Tracy Roberts, CEO of OMG Productions, said he immediately jumped at the opportunity to help host an event for mothers.
“We’ve received a lot of positive feedback from the community; they’re asking us to do another one,” Mr. Roberts said.
Marissa Schoenegge, said, “This is really a good event. The music is good, and the singer is really good. It has been totally worth my time, and money.”
Anna Davis was one of the winners of a gift bag. She said, “I love this event. The food is good, and the music is good. I’m so glad I came. We need more events like this in Toledo.”
Ms. Carter thanked everyone who attended. She also added a special thank you to her assistant, Danielle Schoenegge, who helped make the event go smoothly, as well as successful.
was a classy and elegant affair for a classy and elegant lady, who also
happened to be celebrating 100 years of living, an entire decade. Not too many
people have those bragging rights, but Mrs. Hattie Allen does. On her birthday
March 28, 2019, she officially became 100 years old.
March 30, her daughter Mrs. Jesse Warren and family had a Saturday morning
birthday party brunch buffet for her at the upscale
Toledo Club on River Rd. In a room overlooking the peaceful Maumee River
flowing by, family members and friends gathered to honor Mrs. Allen and her 100
years of life. Can you imagine all the things she’s seen, done and experienced
in a changing world in 100 years? And, especially living in the south, as she
did most of her life, certainly there some stories that she could tell.
Allen was born March 28, 1919, in Athens, Texas to Dorothy Chancellor Barker
and Henderson Barker. At an early age, her family moved to Dallas, Texas. In
Dallas, she attended N. W. Harlee Elementary School and graduated from the
Booker T. Washington High School in the public-school system. After high
school, she went on to attend Prairie View A&M College.
she got married to Abner Allen and they were married 50 years. Together they
reared three children: Edna L. Allen (deceased), Roy E. Allen (deceased), and
Jessie Allen Warren.
Dallas, she and her husband owned and operated Allen’s Grocery and Market. They
both were generous and kind to their customers, it was not unusual for them to
let their neighbors and customers have food on credit until they were able to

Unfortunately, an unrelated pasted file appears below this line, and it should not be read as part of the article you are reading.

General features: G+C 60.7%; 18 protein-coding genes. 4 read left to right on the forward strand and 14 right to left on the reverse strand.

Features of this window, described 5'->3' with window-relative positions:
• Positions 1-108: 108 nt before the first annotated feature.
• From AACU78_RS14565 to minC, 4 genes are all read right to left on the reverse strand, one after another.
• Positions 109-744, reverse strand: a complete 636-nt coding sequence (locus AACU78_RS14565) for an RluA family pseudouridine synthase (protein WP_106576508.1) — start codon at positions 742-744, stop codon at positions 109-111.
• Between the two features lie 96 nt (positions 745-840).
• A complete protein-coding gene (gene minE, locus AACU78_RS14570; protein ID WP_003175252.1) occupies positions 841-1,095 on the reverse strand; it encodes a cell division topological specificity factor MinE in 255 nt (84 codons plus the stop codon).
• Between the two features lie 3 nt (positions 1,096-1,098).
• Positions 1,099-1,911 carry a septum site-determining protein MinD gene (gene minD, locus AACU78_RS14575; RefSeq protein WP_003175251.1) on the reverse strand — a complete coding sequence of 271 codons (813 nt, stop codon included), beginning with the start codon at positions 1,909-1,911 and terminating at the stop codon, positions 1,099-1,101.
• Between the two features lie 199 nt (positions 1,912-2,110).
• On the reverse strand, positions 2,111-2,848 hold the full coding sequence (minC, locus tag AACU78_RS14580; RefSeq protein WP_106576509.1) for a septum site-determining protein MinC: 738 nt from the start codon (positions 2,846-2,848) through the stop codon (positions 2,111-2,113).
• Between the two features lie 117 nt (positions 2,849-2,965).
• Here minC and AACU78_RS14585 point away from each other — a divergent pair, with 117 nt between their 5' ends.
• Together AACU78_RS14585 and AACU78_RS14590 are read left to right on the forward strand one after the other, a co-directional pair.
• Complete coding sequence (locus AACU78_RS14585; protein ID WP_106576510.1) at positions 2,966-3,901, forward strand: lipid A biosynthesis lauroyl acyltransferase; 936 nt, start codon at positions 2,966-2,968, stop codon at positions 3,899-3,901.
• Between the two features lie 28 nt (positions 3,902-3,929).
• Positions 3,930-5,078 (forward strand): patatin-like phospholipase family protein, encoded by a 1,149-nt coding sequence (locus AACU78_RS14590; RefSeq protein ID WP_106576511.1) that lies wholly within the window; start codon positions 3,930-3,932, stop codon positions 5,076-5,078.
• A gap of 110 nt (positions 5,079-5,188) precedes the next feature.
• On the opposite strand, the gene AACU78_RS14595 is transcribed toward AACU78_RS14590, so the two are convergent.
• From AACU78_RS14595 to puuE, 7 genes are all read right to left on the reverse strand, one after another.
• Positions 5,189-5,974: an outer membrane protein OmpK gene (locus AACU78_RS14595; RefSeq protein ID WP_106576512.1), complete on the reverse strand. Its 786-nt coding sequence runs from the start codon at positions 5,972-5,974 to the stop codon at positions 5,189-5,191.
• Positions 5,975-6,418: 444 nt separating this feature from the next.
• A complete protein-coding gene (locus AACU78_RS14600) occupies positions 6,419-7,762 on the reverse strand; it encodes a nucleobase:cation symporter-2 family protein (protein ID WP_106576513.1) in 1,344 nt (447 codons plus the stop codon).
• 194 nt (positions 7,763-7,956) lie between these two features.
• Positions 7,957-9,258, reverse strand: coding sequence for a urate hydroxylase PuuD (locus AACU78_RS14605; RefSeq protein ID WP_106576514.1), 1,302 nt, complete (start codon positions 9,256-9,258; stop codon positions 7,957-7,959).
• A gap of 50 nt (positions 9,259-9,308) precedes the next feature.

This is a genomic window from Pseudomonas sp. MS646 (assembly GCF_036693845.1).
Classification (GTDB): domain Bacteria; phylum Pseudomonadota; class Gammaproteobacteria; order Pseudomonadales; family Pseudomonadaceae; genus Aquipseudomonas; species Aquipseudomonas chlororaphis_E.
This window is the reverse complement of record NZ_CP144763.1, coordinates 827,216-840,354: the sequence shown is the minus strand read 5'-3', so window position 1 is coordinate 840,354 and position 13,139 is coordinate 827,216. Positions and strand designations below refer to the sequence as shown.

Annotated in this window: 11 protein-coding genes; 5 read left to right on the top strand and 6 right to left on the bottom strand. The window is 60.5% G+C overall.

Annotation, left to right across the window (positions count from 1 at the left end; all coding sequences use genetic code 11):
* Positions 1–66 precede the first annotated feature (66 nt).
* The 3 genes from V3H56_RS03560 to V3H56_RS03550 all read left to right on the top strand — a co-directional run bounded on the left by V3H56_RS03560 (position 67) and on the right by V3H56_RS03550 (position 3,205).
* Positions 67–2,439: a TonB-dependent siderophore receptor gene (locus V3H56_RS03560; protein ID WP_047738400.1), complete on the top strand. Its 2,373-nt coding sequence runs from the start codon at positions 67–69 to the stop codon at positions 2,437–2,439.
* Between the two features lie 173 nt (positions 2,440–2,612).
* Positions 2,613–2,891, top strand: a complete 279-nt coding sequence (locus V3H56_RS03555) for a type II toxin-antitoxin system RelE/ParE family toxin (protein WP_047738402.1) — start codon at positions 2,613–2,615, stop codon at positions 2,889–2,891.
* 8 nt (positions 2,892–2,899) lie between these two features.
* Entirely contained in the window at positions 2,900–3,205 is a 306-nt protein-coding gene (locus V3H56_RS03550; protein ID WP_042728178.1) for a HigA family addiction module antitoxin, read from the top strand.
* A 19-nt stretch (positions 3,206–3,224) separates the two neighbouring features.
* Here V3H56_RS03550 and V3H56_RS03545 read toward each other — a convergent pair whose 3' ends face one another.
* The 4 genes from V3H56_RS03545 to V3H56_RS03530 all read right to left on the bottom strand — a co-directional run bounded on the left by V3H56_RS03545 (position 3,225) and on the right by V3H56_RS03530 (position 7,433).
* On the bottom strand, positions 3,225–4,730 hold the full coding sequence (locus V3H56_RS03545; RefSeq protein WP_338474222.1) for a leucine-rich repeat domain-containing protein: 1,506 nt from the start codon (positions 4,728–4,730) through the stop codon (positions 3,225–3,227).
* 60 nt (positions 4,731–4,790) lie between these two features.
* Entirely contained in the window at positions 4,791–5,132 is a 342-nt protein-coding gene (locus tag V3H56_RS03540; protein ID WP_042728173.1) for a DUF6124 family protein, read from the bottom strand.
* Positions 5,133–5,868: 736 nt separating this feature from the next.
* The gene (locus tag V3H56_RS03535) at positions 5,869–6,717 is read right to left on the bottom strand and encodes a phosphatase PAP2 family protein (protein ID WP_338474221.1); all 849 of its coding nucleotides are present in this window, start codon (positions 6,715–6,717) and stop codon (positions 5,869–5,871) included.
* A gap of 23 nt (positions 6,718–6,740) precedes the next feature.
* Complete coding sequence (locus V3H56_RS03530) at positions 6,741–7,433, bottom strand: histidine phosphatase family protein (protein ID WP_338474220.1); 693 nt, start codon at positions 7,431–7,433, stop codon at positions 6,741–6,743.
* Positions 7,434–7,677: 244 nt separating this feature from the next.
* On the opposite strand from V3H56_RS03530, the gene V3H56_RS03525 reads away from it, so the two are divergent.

pay their bill.
in Dallas, Mrs. Allen was an active member of her church, “Greater Bethlehem
Baptist Church” for over fifty years. There she served in the Senior Usher’s
Ministry, Women’s Day Ministry, and Deaconess Ministry. She was also recognized
as an honoree for a church Women’s Day Celebration.
of family, church and work, her social and civic activities included volunteering
with the American Red Cross, a Notary Public, and a poll worker during
was also considered by many to be a neighborhood and community leader because
of her business acumen. Because of this, she was honored by the Dallas Chapter
of the NBAPW Club in the area of Business.
her spare time, she enjoys hobbies including watching sports games, playing
cards games especially Bid Whist and Dominos, and using her computer and
tablet. An adventurist spirit, she also enjoys traveling and has been to San
Francisco/Oakland CA, South Africa, Hawaii and on trips to visit her
is the grandmother of three: Roy Allan Jr. and Derrick Ross of Dallas, TX. And
Melanie Gross of Oakland CA. In addition, she is the adopted grandmother of
LaShon Washington, Norita Jones and Shontrice Robago of Dallas, TX, and the
great grandmother of four.
2013 she moved to Toledo to live with her daughter and son-in-law, Bishop
Clifford Warren and became an integral part of their church, The Church of the
Living God where she is known as “Mom”.
her party Mrs. Allen had only one thing to say, “I’m just so happy’, and about
living in Toledo she said with a smile, ‘I love Toledo, all except for the
granddaughter Melanie Gross said of her grandmother, “My grandmother is my rock
and my everything. She is such an Amazing woman; she has given back to so many
people and enriched their lives. To me, this is the perfect time to give her,
her roses while she is still living.”
On Monday, March 25th the Art Tatum Center presented a special program at the Kent Branch Library Auditorium entitled, “The Soul of a Queen”, a free concert to celebrate the 77th birthday of Aretha Franklin.
Ms. Franklin who was born on March 25, 1942, and passed away in August of 2018, she left behind a legacy of music and civil right activism that will never be forgotten. Even though many have followed behind her, there will never be another one like Aretha Franklin. She was the undisputed, “Queen of Soul” who surpassed all generations and cultural boundaries with her music.